Hadley was the first of Ernest's four wives.  In the final pages of A Moveable Feast Ernest wrote of Hadley "I wished I had died before I ever loved anyone but her."  Beautiful sentiment and really kind of sums up the love that is written about in The Paris Wife.

One of the best things about the book for me was that it left me wanting to know more about both Hadley and Ernest and wanting to read (or re-read) Hemingway's works.  Always a good sign of a novel!

***Another aside: the cover of the book that most of us had is not a picture from the 1920' seems to be an apparent obvious case of trying to sell a book by its'
cover.  Shame.

Monday, January 20, 2014

Year of Wonders

Year of Wonders by Geraldine Brooks is an amazing book and one that I definitely will reread.  I think that there will be much more to gather upon a second reading.  I have been a fan of Ms. Brooks' writing over the years, and this book is my favorite.  I think she did an amazing job researching and telling this true tale of Eyam, a town outside of London, that was infected by the plague in 1666 and how the town chose to deal with it. 

The story is told by fictional Anna Frith, a widow and mother of two boys, who became a healer and housekeeper for the local vicar and his wife.  Through Anna, the story unfolded over the year as the town suffered through devastating decisions and losses. 

"Little Edward Cooper was dead before sunset.  His brother, Jonathan, lay ill a day later, and Alexander Hadfield but two days after that.  At the end of a sennight, Mary Hadfield was widow for a second time in her life, and her two sons lay in the churchyard beside their dead father.  I was not there to see them buried, for by then I had mourning of my own to do.

My Tom died as babies do, gently and without complaint.  Because they have been such a little time with us, they seem to hold to life but weakly.  I used to wonder if it was so because the memory of Heaven still lived within them, so that in leaving here they do not fear death as we do, who no longer know with certainty where it is our spirits go.  This, I thought, must be the kindness that God does for them and for us, since He gives so many infants such a little while to bide with us."

 As the plague gained momentum in the village, the young vicar presented an enormous challenge to the  people of the quarantine the village so that the disease would not spread further.  Those who didn't want to agree to that were free to leave the village before the quarantine began.  The quarantine meant no outsiders could come to the village, and no one from the village could leave.  Supplies that were normally obtained from nearby villages and towns would be dropped off at a site where there would be no contact with each other.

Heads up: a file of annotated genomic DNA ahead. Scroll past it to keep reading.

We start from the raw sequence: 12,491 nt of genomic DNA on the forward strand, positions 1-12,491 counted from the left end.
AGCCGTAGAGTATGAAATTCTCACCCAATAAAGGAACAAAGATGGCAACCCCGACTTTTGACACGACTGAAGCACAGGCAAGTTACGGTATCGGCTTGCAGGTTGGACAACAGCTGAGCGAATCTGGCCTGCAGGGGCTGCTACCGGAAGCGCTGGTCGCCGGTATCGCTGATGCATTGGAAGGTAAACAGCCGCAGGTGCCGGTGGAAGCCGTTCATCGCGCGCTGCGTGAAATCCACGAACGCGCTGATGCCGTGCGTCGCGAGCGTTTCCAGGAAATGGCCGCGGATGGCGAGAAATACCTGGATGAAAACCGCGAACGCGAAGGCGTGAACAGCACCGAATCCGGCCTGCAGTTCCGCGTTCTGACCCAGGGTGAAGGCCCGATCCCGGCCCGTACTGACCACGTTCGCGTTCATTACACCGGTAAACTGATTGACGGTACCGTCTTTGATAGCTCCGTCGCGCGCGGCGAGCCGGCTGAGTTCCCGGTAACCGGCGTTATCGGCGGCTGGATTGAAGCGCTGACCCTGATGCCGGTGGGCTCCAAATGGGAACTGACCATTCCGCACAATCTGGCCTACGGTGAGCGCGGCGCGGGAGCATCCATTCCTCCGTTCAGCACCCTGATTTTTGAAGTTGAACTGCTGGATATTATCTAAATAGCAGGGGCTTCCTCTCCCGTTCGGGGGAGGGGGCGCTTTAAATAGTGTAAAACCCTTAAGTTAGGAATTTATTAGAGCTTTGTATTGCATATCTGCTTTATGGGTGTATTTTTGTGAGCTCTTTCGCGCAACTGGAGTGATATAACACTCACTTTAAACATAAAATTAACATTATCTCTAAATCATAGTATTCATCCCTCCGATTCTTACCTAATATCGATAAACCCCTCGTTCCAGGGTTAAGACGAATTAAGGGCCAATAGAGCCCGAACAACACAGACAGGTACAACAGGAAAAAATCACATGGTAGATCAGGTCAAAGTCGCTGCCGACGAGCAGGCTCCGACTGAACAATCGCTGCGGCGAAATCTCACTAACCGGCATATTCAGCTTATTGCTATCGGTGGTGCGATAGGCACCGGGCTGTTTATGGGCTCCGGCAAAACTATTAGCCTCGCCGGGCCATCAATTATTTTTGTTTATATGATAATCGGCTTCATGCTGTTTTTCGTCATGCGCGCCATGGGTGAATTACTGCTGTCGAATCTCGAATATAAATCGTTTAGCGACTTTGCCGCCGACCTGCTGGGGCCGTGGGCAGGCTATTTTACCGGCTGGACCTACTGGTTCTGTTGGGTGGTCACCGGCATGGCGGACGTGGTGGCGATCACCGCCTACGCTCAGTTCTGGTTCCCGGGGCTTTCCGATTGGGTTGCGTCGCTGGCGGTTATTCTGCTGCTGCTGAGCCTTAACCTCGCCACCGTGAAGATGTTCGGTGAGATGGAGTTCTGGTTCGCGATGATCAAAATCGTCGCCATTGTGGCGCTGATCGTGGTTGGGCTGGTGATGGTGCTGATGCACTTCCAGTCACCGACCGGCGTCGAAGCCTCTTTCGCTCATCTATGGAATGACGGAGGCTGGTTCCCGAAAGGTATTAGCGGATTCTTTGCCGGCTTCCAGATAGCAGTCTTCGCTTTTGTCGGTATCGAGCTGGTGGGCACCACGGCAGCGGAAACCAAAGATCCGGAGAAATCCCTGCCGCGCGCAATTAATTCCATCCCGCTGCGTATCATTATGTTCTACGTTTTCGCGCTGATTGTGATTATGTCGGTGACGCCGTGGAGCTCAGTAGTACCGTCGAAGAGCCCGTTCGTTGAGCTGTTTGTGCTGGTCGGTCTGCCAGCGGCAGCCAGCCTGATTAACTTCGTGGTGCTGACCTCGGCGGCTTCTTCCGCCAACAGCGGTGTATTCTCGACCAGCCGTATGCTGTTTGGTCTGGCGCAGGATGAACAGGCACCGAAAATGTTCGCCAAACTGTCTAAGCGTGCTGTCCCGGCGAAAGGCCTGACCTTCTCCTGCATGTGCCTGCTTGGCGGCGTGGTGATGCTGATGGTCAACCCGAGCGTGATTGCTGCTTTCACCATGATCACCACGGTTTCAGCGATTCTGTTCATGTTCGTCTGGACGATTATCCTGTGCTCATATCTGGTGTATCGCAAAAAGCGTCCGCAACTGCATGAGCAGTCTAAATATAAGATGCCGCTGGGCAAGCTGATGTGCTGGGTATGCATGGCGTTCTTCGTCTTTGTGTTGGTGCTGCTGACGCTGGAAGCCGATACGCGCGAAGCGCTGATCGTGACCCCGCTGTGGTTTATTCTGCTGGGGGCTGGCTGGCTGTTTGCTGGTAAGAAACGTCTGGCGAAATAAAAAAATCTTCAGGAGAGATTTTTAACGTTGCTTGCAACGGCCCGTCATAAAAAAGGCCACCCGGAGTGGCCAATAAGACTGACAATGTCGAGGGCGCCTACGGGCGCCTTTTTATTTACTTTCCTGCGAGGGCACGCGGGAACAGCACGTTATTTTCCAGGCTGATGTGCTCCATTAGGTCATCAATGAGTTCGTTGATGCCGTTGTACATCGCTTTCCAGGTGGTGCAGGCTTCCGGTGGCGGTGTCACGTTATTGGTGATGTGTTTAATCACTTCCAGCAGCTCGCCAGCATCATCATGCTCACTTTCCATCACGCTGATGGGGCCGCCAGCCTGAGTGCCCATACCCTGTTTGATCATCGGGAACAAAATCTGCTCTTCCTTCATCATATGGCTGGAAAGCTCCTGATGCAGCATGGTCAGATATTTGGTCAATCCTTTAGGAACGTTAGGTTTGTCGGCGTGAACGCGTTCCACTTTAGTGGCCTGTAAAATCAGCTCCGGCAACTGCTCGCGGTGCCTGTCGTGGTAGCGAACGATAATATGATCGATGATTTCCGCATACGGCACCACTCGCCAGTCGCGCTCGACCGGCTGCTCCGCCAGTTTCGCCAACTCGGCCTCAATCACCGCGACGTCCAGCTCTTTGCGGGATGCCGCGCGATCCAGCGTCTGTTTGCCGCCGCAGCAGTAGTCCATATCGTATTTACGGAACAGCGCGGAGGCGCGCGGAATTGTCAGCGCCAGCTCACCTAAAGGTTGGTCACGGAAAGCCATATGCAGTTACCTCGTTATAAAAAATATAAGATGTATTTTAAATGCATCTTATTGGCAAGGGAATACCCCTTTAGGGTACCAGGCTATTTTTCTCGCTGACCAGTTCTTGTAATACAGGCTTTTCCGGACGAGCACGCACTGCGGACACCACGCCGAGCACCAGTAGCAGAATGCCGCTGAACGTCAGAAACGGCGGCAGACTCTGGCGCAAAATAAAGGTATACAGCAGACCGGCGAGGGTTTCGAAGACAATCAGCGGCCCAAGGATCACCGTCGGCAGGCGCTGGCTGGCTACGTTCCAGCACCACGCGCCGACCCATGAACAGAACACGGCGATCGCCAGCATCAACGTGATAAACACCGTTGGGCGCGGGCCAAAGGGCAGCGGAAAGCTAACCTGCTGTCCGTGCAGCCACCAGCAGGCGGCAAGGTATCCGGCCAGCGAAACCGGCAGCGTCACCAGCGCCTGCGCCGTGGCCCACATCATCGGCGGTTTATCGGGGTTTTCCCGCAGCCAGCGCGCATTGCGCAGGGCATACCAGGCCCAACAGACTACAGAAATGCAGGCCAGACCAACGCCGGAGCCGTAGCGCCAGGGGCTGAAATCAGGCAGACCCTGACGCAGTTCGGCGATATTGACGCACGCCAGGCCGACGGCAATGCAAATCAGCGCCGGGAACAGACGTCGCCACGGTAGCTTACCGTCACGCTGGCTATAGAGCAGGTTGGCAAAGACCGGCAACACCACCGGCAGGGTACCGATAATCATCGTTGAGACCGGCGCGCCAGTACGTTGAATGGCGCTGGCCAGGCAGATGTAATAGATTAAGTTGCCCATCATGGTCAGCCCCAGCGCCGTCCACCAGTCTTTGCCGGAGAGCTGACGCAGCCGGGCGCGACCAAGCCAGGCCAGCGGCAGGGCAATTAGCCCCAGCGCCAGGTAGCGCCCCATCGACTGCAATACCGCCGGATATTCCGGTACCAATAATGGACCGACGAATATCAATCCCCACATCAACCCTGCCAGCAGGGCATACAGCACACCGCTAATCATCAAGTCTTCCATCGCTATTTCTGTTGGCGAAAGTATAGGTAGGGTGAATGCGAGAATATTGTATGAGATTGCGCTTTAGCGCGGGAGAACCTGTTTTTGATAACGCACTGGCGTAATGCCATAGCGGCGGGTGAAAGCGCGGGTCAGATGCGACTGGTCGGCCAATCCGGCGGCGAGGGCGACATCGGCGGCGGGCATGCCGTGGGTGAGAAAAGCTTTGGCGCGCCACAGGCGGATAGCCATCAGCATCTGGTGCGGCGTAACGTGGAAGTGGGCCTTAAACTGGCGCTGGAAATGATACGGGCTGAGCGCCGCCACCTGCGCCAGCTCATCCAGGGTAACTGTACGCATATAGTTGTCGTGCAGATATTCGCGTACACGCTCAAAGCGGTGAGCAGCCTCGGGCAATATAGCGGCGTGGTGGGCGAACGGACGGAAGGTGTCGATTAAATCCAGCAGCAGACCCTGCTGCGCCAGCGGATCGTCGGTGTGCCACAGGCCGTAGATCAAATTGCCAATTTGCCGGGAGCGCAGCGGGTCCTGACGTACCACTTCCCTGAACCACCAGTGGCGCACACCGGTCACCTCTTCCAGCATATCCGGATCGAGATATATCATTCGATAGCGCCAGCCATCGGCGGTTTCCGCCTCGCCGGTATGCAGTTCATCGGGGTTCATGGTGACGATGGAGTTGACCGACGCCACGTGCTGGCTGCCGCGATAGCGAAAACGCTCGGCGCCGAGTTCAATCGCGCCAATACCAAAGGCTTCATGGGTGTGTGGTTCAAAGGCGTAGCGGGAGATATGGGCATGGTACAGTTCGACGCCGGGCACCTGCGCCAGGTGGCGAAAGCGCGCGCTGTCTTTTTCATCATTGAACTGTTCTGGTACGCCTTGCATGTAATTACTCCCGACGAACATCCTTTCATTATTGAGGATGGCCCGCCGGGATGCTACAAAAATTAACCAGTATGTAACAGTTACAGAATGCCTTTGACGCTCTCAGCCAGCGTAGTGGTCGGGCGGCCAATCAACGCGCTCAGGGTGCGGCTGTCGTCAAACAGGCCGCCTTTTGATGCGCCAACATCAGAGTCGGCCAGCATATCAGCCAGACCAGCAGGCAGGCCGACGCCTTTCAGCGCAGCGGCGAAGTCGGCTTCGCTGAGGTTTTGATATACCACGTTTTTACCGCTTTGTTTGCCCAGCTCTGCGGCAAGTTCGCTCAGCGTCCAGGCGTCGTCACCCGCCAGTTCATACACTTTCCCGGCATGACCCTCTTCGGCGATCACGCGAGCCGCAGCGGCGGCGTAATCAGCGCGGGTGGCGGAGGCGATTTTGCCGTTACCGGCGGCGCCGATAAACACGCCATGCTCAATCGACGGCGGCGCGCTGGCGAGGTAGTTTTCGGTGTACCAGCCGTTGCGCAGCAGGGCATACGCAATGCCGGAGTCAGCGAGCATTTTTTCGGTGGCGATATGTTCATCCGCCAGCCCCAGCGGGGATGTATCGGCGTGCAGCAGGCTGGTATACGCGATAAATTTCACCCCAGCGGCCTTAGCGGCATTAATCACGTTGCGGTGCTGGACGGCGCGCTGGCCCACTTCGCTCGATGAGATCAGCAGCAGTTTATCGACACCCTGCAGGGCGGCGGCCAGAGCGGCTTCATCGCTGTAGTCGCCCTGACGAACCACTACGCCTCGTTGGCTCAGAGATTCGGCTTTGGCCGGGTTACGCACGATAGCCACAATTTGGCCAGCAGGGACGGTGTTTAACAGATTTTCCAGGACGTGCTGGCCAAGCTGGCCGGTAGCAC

As one review said: "This is a tale of devastation, grief, and madness..."  It was also a tale of great love for others, sacrifice and honor.

Before the year's end, two thirds of the village had died to the plague.

Beautifully written, Year of Wonders is indeed that.

One Good Deed

One Good Deed-365 Days Of Trying To Be Just A Little Bit Better by Erin McHugh took me a full
year to complete.  Do you think that is a long time to take to read one small book?  Not if you follow it one day at a time.  I incorporated reading this book's daily entry into my morning routine...I read that day's entry right after reading my morning Bible and meditation readings.  It has been a good way to start my day.

As Ms. McHugh wrote after the first 100 days:

"In the back of my head now, when I wake up every day, there is a question.  But it's not 'How am I going to fulfill my good deed obligation?' It's more like 'How can I make this day a little better?' I guarantee this sounds cornier than it feels.  But it gives a little extra promise and purpose to life that I hadn't expected."  

The book is what it sounds like.  A daily reading of Ms. McHugh's year of trying to do something good for someone else each day.  I found it challenging and affirming.  Sometimes we are doing good deeds each day for others without even thinking about it.  Other times, I felt like I struggled to find something good to do on a certain day! I know-that is a sad statement, but I am trying to be honest.  Does fixing coffee for my husband (even though I don't drink coffee) in the morning count?  It did for me!

And, for me, that was the real joy of the book...the awareness of both the big things and the little ones that we do for others each day.